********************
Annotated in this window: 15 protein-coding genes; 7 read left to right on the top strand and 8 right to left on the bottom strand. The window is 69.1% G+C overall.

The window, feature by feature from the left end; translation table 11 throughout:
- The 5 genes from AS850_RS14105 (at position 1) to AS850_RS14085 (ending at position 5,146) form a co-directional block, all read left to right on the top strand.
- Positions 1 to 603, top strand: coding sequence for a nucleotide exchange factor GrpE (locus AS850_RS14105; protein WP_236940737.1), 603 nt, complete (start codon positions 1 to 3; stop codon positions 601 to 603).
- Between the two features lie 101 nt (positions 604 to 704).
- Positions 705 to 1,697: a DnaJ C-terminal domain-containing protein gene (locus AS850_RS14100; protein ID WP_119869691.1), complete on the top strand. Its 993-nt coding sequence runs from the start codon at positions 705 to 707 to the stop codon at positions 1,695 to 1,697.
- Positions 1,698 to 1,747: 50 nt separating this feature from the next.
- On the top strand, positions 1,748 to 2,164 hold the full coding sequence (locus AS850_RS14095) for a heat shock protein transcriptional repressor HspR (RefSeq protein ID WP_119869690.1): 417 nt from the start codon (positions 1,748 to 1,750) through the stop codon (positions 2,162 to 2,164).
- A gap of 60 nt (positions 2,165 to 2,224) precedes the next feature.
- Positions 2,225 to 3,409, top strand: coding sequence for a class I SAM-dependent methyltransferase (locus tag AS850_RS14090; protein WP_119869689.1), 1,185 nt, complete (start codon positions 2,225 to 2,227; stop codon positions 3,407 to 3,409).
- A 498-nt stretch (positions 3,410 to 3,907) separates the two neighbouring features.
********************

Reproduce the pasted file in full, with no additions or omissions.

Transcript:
Annotated in this window: 15 protein-coding genes; 7 read left to right on the top strand and 8 right to left on the bottom strand. The window is 69.1% G+C overall.

The window, feature by feature from the left end; translation table 11 throughout:
- The 5 genes from AS850_RS14105 (at position 1) to AS850_RS14085 (ending at position 5,146) form a co-directional block, all read left to right on the top strand.
- Positions 1 to 603, top strand: coding sequence for a nucleotide exchange factor GrpE (locus AS850_RS14105; protein WP_236940737.1), 603 nt, complete (start codon positions 1 to 3; stop codon positions 601 to 603).
- Between the two features lie 101 nt (positions 604 to 704).
- Positions 705 to 1,697: a DnaJ C-terminal domain-containing protein gene (locus AS850_RS14100; protein ID WP_119869691.1), complete on the top strand. Its 993-nt coding sequence runs from the start codon at positions 705 to 707 to the stop codon at positions 1,695 to 1,697.
- Positions 1,698 to 1,747: 50 nt separating this feature from the next.
- On the top strand, positions 1,748 to 2,164 hold the full coding sequence (locus AS850_RS14095) for a heat shock protein transcriptional repressor HspR (RefSeq protein ID WP_119869690.1): 417 nt from the start codon (positions 1,748 to 1,750) through the stop codon (positions 2,162 to 2,164).
- A gap of 60 nt (positions 2,165 to 2,224) precedes the next feature.
- Positions 2,225 to 3,409, top strand: coding sequence for a class I SAM-dependent methyltransferase (locus tag AS850_RS14090; protein WP_119869689.1), 1,185 nt, complete (start codon positions 2,225 to 2,227; stop codon positions 3,407 to 3,409).
- A 498-nt stretch (positions 3,410 to 3,907) separates the two neighbouring features.